What is the role of oxybutynin (Ditropan XL) in the treatment of overactive bladder (OAB) in children?

Updated: Apr 01, 2019
  • Author: Pamela I Ellsworth, MD; Chief Editor: Edward David Kim, MD, FACS  more...
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Answer

Currently, the most commonly used anticholinergic for the treatment of OAB in children is extended-release oxybutynin (Ditropan XL). This agent is a once-a-day formulation that is approved for use in children who can swallow a pill and who meet the drug’s age requirements. [29]

Historically, oxybutynin use has been limited by side effects, most notably dry mouth and constipation. In addition, the need for dosing 2 or 3 times daily may affect compliance. The extended-release preparation decreases such side effects. The risk of side effects appears to be dose-related. Both oral oxybutynin and intravesical oxybutynin may have side effects involving the central nervous system (CNS) and cognitive function. [30, 31]  However, such reports have not been documented with extended-release oxybutynin.

Extended-release oxybutynin is delivered via the osmotic release oral system (OROS). The tablet cannot be crushed, cracked, or chewed and must be swallowed whole. Oxybutynin is metabolized by the cytochrome P-450 (CYP-450) enzyme systems, particularly the CYP3A in the liver and gut wall. The pharmacokinetics of extended-release oxybutynin were evaluated in 19 children aged 5-15 years with neuropathic detrusor overactivity and were found to be consistent with those reported for adults.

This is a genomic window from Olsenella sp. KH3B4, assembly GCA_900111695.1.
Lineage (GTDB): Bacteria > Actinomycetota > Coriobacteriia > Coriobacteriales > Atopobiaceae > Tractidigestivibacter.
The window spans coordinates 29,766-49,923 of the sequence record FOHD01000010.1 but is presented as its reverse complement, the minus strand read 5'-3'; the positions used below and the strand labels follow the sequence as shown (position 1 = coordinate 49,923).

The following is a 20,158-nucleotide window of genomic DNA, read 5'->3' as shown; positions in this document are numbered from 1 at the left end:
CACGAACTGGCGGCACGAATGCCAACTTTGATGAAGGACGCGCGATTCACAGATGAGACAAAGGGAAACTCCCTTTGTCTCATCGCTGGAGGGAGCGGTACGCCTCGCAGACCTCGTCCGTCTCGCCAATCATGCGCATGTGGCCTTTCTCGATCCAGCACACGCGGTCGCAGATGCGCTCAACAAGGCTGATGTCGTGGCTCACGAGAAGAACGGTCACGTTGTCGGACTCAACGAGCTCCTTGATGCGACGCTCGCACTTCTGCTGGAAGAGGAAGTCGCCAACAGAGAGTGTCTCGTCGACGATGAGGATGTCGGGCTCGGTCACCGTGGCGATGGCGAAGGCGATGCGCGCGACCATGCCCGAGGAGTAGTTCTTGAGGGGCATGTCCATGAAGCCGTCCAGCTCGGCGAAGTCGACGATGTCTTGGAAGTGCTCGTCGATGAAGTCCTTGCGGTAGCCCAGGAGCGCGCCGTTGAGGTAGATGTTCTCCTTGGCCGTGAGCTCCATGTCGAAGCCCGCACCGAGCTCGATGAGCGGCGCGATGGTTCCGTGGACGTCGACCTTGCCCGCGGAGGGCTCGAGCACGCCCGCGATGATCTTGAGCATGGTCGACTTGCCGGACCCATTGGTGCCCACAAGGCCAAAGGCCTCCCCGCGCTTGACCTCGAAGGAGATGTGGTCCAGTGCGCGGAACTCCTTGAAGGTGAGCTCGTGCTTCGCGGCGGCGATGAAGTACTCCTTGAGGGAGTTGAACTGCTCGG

The contraindications to the use of extended-release oxybutynin in children are the same as those in the adult population (ie, urinary retention, severe decreased gastrointestinal motility conditions, uncontrolled narrow angle glaucoma). Caution should be used in treating patients with severe hepatic impairment and those on potent CYP3A4 inhibitors.

A 24-week open-label trial that studied the safety and efficacy of extended-release oxybutynin in 60 children aged 6-15 years with neuropathic detrusor overactivity demonstrated that this agent, in doses ranging from 5 to 20 mg, yielded an increase from baseline in mean urine volume per catheterization and an increase from baseline in the mean percentage of catheterizations without a leaking episode.48 Urodynamic results were found to be consistent with clinical results.

The recommended initial starting dose of extended-release oxybutynin in children aged 6 years or older is 5 mg/d. The dosage may be increased in 5-mg increments up to a maximum of 20 mg/d to achieve a balance of efficacy and tolerability.

Adverse effects of extended-release oxybutynin are those commonly encountered with anticholinergic agents, including dry mouth, constipation, facial flushing, central nervous system effects (headache, dizziness, somnolence), and blurred vision. The incidence of side effects with extended-release oxybutynin is significantly lower than with other oxybutynin formulations, particularly with respect to dry mouth and constipation.


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